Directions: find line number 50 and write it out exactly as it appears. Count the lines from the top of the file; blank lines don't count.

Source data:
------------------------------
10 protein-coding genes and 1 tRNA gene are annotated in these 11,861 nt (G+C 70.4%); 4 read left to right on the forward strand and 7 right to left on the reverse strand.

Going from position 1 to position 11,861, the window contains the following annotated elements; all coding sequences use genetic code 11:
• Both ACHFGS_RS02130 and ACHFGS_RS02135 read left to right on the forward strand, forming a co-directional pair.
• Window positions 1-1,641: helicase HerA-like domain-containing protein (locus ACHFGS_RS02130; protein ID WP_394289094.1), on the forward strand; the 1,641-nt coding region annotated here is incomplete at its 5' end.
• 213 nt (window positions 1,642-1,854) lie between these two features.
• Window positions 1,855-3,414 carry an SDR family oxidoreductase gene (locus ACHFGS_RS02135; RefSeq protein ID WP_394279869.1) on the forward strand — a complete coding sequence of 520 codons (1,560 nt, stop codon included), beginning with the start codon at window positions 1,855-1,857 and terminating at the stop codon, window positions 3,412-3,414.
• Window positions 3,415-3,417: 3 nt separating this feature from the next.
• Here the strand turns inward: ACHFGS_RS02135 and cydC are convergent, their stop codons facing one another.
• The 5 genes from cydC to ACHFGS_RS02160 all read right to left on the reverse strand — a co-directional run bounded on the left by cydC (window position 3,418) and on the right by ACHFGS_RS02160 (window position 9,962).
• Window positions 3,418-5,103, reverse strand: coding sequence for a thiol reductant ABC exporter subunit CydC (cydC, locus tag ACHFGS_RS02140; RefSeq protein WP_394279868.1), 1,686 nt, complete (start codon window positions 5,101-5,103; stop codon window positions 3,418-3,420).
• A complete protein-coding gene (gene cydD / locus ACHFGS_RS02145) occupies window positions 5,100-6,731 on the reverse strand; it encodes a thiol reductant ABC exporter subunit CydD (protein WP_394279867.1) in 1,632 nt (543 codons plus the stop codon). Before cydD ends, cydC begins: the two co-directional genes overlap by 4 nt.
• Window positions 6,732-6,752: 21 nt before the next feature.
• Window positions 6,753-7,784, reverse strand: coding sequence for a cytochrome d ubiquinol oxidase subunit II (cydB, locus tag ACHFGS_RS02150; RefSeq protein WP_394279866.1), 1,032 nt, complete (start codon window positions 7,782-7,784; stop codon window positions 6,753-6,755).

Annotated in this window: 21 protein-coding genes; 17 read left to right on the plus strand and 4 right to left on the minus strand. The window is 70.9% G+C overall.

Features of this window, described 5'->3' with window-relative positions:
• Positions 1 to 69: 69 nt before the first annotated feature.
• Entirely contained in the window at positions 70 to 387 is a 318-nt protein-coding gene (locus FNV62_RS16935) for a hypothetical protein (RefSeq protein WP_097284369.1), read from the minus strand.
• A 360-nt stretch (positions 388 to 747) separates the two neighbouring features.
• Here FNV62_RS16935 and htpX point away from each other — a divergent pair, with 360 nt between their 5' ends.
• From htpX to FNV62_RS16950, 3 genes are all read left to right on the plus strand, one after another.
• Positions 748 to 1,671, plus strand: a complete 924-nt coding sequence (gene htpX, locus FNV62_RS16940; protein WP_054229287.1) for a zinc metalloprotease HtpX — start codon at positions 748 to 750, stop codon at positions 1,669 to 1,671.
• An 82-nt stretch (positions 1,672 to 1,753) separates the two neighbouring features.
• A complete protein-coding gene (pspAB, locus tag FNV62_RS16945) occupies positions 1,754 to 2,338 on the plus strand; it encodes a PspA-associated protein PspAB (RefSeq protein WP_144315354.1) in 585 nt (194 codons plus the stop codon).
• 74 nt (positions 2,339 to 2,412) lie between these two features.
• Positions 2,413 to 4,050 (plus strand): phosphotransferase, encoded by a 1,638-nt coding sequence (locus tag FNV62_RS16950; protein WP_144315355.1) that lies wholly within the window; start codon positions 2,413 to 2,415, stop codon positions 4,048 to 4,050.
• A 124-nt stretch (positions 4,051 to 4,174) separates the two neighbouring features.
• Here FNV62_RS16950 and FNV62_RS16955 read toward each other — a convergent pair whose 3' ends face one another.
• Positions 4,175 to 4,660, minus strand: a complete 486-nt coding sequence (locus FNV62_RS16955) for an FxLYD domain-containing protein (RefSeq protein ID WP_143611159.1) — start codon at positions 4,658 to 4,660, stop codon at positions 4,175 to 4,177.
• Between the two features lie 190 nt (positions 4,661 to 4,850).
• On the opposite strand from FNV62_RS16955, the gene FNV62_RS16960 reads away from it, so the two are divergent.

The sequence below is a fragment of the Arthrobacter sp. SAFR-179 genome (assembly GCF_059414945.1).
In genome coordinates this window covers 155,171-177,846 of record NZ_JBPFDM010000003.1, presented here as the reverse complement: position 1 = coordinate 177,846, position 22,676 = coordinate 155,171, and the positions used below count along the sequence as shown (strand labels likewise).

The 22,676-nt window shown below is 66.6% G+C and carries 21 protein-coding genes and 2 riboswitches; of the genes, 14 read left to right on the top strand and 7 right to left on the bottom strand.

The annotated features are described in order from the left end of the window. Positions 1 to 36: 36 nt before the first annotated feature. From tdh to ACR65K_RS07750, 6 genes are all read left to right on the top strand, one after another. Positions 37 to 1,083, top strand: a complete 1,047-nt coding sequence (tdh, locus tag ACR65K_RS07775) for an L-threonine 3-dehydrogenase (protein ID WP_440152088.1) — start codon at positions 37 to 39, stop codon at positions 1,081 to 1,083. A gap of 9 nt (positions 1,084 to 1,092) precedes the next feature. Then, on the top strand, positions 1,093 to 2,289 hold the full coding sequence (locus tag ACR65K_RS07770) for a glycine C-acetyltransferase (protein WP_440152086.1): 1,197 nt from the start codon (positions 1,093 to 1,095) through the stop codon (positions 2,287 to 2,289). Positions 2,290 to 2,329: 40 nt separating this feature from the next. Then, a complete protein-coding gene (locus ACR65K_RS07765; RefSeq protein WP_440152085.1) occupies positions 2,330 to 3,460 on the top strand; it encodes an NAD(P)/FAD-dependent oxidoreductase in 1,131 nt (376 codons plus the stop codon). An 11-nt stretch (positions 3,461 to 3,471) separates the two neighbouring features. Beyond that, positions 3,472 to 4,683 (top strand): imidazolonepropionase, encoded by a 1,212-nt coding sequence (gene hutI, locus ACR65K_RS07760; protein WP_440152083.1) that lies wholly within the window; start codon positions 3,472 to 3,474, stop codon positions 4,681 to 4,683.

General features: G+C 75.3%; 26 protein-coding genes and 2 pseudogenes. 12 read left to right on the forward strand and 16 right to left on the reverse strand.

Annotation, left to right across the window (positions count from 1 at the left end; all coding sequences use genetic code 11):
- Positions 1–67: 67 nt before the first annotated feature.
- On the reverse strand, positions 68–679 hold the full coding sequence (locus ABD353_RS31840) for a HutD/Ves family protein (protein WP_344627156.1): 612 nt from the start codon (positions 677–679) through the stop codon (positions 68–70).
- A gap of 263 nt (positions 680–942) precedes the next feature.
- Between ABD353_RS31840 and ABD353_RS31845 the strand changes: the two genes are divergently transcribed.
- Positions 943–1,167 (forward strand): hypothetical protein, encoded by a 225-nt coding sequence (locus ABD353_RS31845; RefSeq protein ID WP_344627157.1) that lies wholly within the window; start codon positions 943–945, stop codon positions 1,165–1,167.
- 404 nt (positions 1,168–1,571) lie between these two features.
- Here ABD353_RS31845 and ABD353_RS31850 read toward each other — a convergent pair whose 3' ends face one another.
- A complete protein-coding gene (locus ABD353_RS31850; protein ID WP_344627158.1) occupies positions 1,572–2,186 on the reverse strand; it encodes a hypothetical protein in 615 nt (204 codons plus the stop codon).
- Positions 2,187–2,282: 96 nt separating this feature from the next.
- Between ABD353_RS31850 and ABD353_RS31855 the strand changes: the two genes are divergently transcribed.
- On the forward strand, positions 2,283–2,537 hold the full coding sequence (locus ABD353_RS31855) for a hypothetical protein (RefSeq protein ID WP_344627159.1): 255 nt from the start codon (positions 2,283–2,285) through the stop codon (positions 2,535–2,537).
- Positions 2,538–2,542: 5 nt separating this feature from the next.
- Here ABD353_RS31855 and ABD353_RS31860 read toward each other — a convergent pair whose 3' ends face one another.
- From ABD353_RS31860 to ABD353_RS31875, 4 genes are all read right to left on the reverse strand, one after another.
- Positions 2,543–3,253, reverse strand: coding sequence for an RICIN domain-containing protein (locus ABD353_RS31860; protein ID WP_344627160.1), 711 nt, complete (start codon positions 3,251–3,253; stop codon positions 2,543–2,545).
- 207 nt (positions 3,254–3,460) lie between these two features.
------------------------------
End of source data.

- From ABD353_RS31860 to ABD353_RS31875, 4 genes are all read right to left on the reverse strand, one after another.